Thursday, November 22, 2007

Genealogically speaking

Today I am thankful for many things. I will highlight one area of family that has meant a lot to me; I've not included much of it in this blog, but it is a passion. It is something I am good at and gives me enormous pride to do well.

I began doing genealogy when J turned one, because I wanted him to be included in an upcoming family book that was scheduled to be published. (It has yet to be published nine years later.) I caught the bug and began going to major research institutions. I could look at primary sources, the real thing, and not depend on the junk on the Internet, although I'll admit to having some of that, too.

I am thankful for having the opportunity to do this research and for having well over 550 grandparents documented for J and almost 250 of their surnames to research. My satisfaction is not because of the well known people I have eventually uncovered, but it comes in honoring and remembering the mill workers and farmers who built this country and deserve to live through the ages. I want their stories straight and preserved. The famous people part is gravy.

For example, I descend from two women who were almost killed by Indians. One was pregnant and scalped; I descend from that daughter she was carrying and I think the blood thickening properties of pregnancy are probably why I am here. The other was on a wagon train going west when the entire party was wiped out, save she and her brother, who were later found and sent back east. Only 13 when she married, her husband looks exactly like Matthew Broder.ick.

Further, J descends from at least 22 Revolutionary War patriots. We are the bread and butter our country was built on, from the Huguenots in 1699 to the Germans in the mid 1700s to the Scots any ol' time.

To begin with the well known, it is thought that ex and I are both related to George Washington, me through the Balls, George's mother's family, and ex through his own surname which is in George's family.

Through his mother, ex is a cousin of Thomas Jefferson, springing from a different branch of Jefferson's grandfather.

Through his mother again, ex is a distant cousin of Jimmy Carter as well.

I descend from a man on the first ship of Africans who came to Jamestown from Angola in 1617. J just studied them in school last week. They are considered to have saved the settlement.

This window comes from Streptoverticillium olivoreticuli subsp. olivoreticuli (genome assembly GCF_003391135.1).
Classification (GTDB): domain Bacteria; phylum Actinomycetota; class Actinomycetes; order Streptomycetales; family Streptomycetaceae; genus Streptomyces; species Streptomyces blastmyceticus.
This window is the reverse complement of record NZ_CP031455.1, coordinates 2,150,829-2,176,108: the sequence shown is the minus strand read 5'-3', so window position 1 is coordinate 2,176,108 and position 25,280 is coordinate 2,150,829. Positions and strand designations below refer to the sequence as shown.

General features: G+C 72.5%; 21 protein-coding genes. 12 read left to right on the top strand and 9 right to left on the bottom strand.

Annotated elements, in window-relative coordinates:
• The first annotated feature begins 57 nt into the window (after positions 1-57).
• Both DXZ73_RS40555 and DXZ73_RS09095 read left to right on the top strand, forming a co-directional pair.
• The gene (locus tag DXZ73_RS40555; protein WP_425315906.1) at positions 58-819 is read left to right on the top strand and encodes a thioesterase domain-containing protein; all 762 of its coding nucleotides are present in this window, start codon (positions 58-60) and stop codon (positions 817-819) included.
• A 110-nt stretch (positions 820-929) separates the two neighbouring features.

Moving on to the present, I have a distant cousin who is a respected, well known NASCAR driver.

I have a second cousin who played in two World's Series and won one. He even earned a great stat distinction.

I have another second cousin who writes/produces for TV and film with projects you definitely know. He names characters after family members.

(Less illustriously, I descend from an eldest son who married his aunt, his father's youngest sister. Many family trees are wreaths and I have plenty of examples!)

About eight years ago, I had my mitochondrial DNA study done. I wasn't from one of the Seven Daughters of Eve. My daughter must have been hiding out in the corner; it is a smaller clan - perhaps infertility made the clan smaller? I do have my mother's mother's mother's (etc) line traced to Jane, born 1820s Scotland. I have many other lines traced earlier (to include the 12th century Scottish knights through which ex and I are ninth cousins), but Jane is my heart. If I had had a daughter, she would have been Jane for the Janes in ex's and my families. (Or give me an Emeline or a Margaret for other grandmothers.)

I recently had J's yDNA study done and am hashing out the results. Part of that hashing is some incorrect family history that has ex's father's father's father (etc) Henry born 1820s SC attached to the wrong family. Bully for me that the yDNA seems to prove my point, as they are too many markers off to be that closely related. I would have loved a son named Henry or another named Fletcher, after another grandmother.

Gosh I get off on this stuff! I am so thankful for these people persevering through some tough times.

Genealogy is entertaining, but I despise the dismissiveness when someone says, "If you go back far enough, we're all related." My standard response then is, "Prove it."

Well, I have.

PS - I realize that genealogy is sort of an anathema to the infertility world. I ask you to respect that, although I was not able to create my own family the way I wanted, I have been able to find plenty of other family and honoring them has warmed my existence. I learned that family is much greater than the idiots who happen to live at the same time as me.

5 comments:

Well-heeled mom said...

This is fascinating!

orodemniades said...

That is so cool! You're so lucky you have records you can go back to. I love going to Cyndi's List but am quickly overwhelmed with the amount of information. Do you have any hints or tips about how to proceed when you have 0 relatives to count on?

And Happy Thanksgiving!!

MELISSA P. said...

HAPPY THANKSGIVING CRICKET!!!

Not Fainthearted said...

What a lot you've discovered!

I wanted to stop by tonight and say 'thanks' for your writing. this is another example. It's been great to have met you this year. Hope you all had a wonderful Thanksgiving.

DD said...

My sister has been tracking all of the family tree, however it looks as if we have been poor farmers since the time man walked upright.

Mr. DD on the other hand does not like to be be reminded about his cousin, who died in a plane crash on the east coast with his wife and SIL some years ago. And that line of genes goes back to godknowswhen and then some.